here are some comments i made re: the quality of info which, if brushed up and formalized, i think are strong points:

viewtopic.php?f=2&t=160820&p=4614413#p4614413

viewtopic.php?f=2&t=160820&p=4614546#p4614546

i'm offering the perspective of an auditor who marvels at a field in which people make six-digit financial decisions without the benefit of audited data. it would be like investing in stocks without any SEC or any attestation that the company didn't just make up it's financials. we assume the economy has rational actors and it does. any rational actor would want to attend NYLS on the basis of the information they self-report. but the information is deceptive and fundamentally flawed. as soon as the ABA requeries fair and accurate reporting of employment data that isn't subject to obfuscation, investors in a legal education will see the true picture of what ROI to expect and the over-supply issue will begin to resolve itself. it's that simple. if you'd like any help drafting any parts of your letter please pm me.

Thank you so much for this!

I completely recognize that this letter, at best, is just another log in the fire. But i thought it would be a fun and relevant project to work on. The more exposure and dialogue there is about this ABA problem, the better.

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Re: Letter to the ABA

Postby bjsesq » Tue Jul 19, 2011 1:40 pm

Anonymous User wrote:Yes, that's correct, in New York state, the trial court is called the Supreme Court. Did you learn that at Harvard?


Sick, sick burn. Also, I hope this works out. It would be nice if the pressure continued to build.

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Re: Letter to the ABA

Postby CanadianWolf » Tue Jul 19, 2011 2:27 pm

To make the letter effective, send a copy to the New York Times Op-Ed page. The ABA is well aware of current concerns, but much of the public is not. If you prefer, a letter to the WSJ should also garner national publicity.

Another angle is to portray taxpayer dollars wasted on subsidized loans for an overpopulated profession. Those dollars should be focused, in my opinion, on math & science students.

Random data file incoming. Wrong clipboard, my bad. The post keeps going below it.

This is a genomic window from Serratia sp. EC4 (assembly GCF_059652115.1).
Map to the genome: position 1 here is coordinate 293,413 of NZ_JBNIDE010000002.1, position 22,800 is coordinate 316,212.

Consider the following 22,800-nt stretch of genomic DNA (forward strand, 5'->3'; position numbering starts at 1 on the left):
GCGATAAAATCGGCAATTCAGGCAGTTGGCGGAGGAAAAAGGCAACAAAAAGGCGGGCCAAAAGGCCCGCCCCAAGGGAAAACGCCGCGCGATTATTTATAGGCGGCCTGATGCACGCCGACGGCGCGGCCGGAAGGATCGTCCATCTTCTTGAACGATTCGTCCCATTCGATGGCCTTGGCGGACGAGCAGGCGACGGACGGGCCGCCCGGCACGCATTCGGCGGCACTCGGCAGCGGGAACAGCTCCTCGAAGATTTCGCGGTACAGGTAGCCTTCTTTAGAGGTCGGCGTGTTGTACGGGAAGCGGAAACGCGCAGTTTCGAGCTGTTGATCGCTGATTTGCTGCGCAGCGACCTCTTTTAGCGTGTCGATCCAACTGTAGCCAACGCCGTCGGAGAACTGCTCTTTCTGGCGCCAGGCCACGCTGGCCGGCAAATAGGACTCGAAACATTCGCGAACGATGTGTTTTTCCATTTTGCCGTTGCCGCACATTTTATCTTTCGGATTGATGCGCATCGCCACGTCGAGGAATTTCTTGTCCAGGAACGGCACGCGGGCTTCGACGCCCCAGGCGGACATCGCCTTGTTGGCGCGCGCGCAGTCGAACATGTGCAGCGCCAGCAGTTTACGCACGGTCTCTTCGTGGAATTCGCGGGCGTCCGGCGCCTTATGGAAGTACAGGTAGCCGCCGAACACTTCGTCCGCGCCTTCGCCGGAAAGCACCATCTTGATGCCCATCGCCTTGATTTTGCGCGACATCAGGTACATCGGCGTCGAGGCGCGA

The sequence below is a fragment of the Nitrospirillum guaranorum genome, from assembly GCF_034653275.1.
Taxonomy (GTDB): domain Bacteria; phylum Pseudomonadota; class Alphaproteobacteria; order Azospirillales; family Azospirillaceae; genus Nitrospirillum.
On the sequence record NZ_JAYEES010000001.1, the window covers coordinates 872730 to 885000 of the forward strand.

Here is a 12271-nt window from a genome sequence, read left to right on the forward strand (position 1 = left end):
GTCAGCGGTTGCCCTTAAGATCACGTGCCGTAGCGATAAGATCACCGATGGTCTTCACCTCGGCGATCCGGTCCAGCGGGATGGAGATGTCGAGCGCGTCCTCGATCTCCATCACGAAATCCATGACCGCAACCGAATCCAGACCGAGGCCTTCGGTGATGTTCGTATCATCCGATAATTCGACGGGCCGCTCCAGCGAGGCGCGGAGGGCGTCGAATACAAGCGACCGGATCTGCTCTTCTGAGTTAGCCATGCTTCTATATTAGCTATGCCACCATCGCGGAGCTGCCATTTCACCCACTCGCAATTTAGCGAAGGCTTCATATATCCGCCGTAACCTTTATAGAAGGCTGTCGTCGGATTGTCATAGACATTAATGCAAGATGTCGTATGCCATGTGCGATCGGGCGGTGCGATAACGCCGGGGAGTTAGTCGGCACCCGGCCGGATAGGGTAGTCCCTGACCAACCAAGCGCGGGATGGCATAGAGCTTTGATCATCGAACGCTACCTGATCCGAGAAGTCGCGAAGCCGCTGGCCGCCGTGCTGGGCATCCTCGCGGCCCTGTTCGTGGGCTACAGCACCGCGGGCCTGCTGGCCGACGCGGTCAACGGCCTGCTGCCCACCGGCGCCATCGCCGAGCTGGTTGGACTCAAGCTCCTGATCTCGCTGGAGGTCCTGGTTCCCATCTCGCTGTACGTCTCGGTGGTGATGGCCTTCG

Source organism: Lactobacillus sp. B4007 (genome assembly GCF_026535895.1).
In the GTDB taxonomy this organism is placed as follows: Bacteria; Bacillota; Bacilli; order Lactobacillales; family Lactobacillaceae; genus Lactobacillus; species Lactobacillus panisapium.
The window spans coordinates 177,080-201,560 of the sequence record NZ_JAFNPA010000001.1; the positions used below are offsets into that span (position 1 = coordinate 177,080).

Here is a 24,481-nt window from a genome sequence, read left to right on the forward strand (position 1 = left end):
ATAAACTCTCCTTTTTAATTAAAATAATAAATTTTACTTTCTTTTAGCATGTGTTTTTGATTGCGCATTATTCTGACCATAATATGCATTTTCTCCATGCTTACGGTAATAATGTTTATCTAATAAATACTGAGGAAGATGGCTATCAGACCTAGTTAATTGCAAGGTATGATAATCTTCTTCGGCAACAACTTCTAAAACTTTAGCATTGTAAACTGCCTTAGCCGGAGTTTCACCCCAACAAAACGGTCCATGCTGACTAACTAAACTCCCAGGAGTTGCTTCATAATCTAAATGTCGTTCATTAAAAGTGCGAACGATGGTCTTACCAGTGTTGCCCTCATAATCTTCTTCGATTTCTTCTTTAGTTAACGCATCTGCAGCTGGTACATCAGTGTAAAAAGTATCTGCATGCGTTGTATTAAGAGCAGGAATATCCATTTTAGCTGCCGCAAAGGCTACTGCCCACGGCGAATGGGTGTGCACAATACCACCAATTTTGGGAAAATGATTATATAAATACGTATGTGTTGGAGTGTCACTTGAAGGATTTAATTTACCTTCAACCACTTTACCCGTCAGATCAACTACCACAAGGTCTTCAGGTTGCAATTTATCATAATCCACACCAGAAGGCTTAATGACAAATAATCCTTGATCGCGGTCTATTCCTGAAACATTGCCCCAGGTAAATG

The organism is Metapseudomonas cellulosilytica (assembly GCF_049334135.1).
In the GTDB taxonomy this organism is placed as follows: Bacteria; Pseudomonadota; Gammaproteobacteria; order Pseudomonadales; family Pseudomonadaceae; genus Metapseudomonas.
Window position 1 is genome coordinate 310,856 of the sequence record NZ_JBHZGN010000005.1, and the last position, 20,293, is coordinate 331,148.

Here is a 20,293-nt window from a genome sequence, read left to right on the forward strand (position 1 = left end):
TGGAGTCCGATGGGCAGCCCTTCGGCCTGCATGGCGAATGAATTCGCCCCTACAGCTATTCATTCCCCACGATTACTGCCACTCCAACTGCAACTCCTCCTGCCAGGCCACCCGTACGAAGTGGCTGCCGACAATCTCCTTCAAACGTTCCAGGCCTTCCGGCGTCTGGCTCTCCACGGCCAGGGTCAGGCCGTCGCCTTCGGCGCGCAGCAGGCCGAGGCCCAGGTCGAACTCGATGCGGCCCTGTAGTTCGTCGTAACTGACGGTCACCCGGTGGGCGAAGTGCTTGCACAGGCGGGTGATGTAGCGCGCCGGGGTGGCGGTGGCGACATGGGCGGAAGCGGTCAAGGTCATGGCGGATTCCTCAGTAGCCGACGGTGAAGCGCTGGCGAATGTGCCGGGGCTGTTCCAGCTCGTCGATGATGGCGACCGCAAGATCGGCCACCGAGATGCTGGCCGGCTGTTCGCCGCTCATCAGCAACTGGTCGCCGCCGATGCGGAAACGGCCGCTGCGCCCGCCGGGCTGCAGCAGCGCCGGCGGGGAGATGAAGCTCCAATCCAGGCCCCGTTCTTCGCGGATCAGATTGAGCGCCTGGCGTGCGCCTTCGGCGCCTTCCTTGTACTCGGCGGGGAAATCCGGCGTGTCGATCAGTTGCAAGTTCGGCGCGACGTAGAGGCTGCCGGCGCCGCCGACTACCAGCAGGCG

Law school should be reduced to two years plus an apprenticeship. The apprenticeship should not require any tuition payments. This may drive many law schools out of the market due to decreased profits.

Student loans need to be dischargeable in bankruptcy once again to reverse tuition increases & reduce the number of law schools. Lenders will be skeptical of lending to those seeking to join an overpopulated profession. Although there will likely be an uncomfortable period of adjustment, the net result should be fewer law schools, fewer law students & lower tuition.

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Re: Letter to the ABA

Postby robotclubmember » Tue Jul 19, 2011 3:20 pm

CanadianWolf wrote:To make the letter effective, send a copy to the New York Times Op-Ed page. The ABA is well aware of current concerns, but much of the public is not. If you prefer, a letter to the WSJ should also garner national publicity.

Another angle is to portray taxpayer dollars wasted on subsidized loans for an overpopulated profession. Those dollars should be focused, in my opinion, on math & science students.
Law school should be reduced to two years plus an apprenticeship. The apprenticeship should not require any tuition payments. This may drive many law schools out of the market due to decreased profits.

Student loans need to be dischargeable in bankruptcy once again to reverse tuition increases & reduce the number of law schools. Lenders will be skeptical of lending to those seeking to join an overpopulated profession. Although there will likely be an uncomfortable period of adjustment, the net result should be fewer law schools, fewer law students & lower tuition.


true. law school loans need to be dischargeable. by offering federally backed loans, the law schools have no "skin in the game" over the success of their students. a good system would be one in which the law schools themselves are required to finance the education. few 22-year olds would be offered $175K for a home loan so why is this different? the debt isn't even collateralized. increasing the supply of easy money for a legal education has allowed for 317% inflation of law school tuition from 1989 to 2009 as well. throwing taxpayer money down on this allows for the federally backed loan to serve as a wealth transfer vehicle from students who have no wealth to schools that lie about their prospects to entice students to consume their product.

but that's not an issue for the ABA. honestly i don't know why state attorney generals aren't involved in the deceptive advertising of law schools.

after "the supremes" sign that shit, they should send it as an op-ed somewhere. that would be awesome.

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Re: Letter to the ABA

Postby gwuorbust » Tue Jul 19, 2011 4:19 pm

I 100% support this. I fully agree that forwarding the letter to the NYT and WSG would also be beneficial.

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Re: Letter to the ABA

Postby Anonymous User » Tue Jul 19, 2011 4:21 pm

Go for it. Possibly your letter will make it into the NYT....

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aaaaaah
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Re: Letter to the ABA

Postby aaaaaah » Tue Jul 19, 2011 4:41 pm

This sounds like something the Public Advocate's office would be interested in, too.

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Re: Letter to the ABA

Postby prezidentv8 » Tue Jul 19, 2011 4:42 pm

I have to chime in and say, yes, this is an awesome idea.

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Re: Letter to the ABA

Postby Anonymous User » Tue Jul 19, 2011 4:55 pm